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Sourdough bread is a perfect homesteaders bread because it does not rely on commercial yeast. Instead, it is made by the fermentation of dough using naturally occurring lactobacilli and wild yeast. It has been made since at least 3700 BCE (Gaenzle, 2014).
This means that you don’t have to rely on purchasing your yeast from a store and, better than that, starting a sourdough culture is actually very easy, especially for those in damp climates in the Northwest but sourdough is made all over the world in many different forms.
The varieties of sourdough are so abundant it would be impossible to list them all here. However the most common, besides that which is known simply as “sourdough” in the United States, are rye bread, French bread, and pumpernickel.
To make your starter you will need a very large clean glass jar, organic hard red wheat flour (you can experiment with other flour later), and filtered water.
It is really essential that you don’t use your city tap water for this because most cities treat their water with chemicals that would inhibit the bacterial process of the yeast. Unless you are on a well, don’t use tap water. Even if you are on a well, it might not be a good idea, the iron, and other heavy compounds often found in some well water might lend a flavor you don’t want in your finished product.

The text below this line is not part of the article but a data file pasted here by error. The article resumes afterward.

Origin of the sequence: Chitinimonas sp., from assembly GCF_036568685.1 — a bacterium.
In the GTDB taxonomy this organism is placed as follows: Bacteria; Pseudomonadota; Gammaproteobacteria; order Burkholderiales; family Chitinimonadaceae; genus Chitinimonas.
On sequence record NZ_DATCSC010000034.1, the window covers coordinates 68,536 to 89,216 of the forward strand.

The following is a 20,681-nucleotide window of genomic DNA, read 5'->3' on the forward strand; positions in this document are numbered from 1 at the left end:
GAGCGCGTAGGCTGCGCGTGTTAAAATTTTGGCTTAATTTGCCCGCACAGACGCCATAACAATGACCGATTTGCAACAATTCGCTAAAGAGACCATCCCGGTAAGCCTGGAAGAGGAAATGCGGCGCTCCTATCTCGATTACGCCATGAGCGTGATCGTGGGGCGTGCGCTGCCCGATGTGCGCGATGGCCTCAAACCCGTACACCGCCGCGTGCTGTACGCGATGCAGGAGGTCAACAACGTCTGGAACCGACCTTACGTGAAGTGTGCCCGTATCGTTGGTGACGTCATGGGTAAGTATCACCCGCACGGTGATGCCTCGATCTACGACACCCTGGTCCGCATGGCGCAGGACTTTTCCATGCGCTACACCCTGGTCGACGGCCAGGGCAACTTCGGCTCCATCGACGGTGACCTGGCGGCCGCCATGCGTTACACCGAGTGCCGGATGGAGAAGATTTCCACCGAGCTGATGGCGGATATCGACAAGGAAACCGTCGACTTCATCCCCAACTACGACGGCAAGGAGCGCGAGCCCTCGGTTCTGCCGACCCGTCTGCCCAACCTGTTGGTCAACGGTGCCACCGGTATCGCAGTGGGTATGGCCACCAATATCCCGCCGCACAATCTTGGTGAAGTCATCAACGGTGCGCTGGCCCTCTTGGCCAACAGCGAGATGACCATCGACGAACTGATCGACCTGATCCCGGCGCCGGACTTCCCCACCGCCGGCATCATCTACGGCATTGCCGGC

Day 1 – Mix 1/4 cup water and 1/4 cup flour. Pour into a clean mason jar and cover with a thin cloth (cheesecloth works well) and a rubber band. Place in a shady place outside (next to a tree or shrub is good). Make sure it isn’t going to rain that day.
Day 2 – Add 1/4 cup water and 1/4 cup flour to the mixture. Place back outside.
Day 3, 4, 5, 6, 7, 8, 9 – Repeat Day 2 instructions.
Day 10 – Add 1/4 cup water and 1/4 cup flour to the mixture, pour into clean jar and place in your refrigerator.
Day 11,12, 13, 14, 15, 16 – Add 1/4 cup water & 1/4 cup flour, pour into a clean jar then place back in the refrigerator.
Day 17 – It’s ready to use in recipes!
If you want to bake regularly, you will want your starter to be constantly ready for recipes. That will require feeding your starter 1/4 cup water and 1/4 cup flour daily and place it in a new jar. If you just want to keep it alive, but dormant, then you should feed your starter 1/4 cup of water and 1/4 cup of flour weekly and place it in a new jar.
Do you have a sourdough recipe? Tell us about it!
Never tried baking it before? Give it a shot!
Show us your bread!
- Gaenzle, Michael (1 April 2014). “Sourdough Bread”. In Batt, Carl. Encyclopedia of Food Microbiology (2nd ed.). Academic Press. p. 309.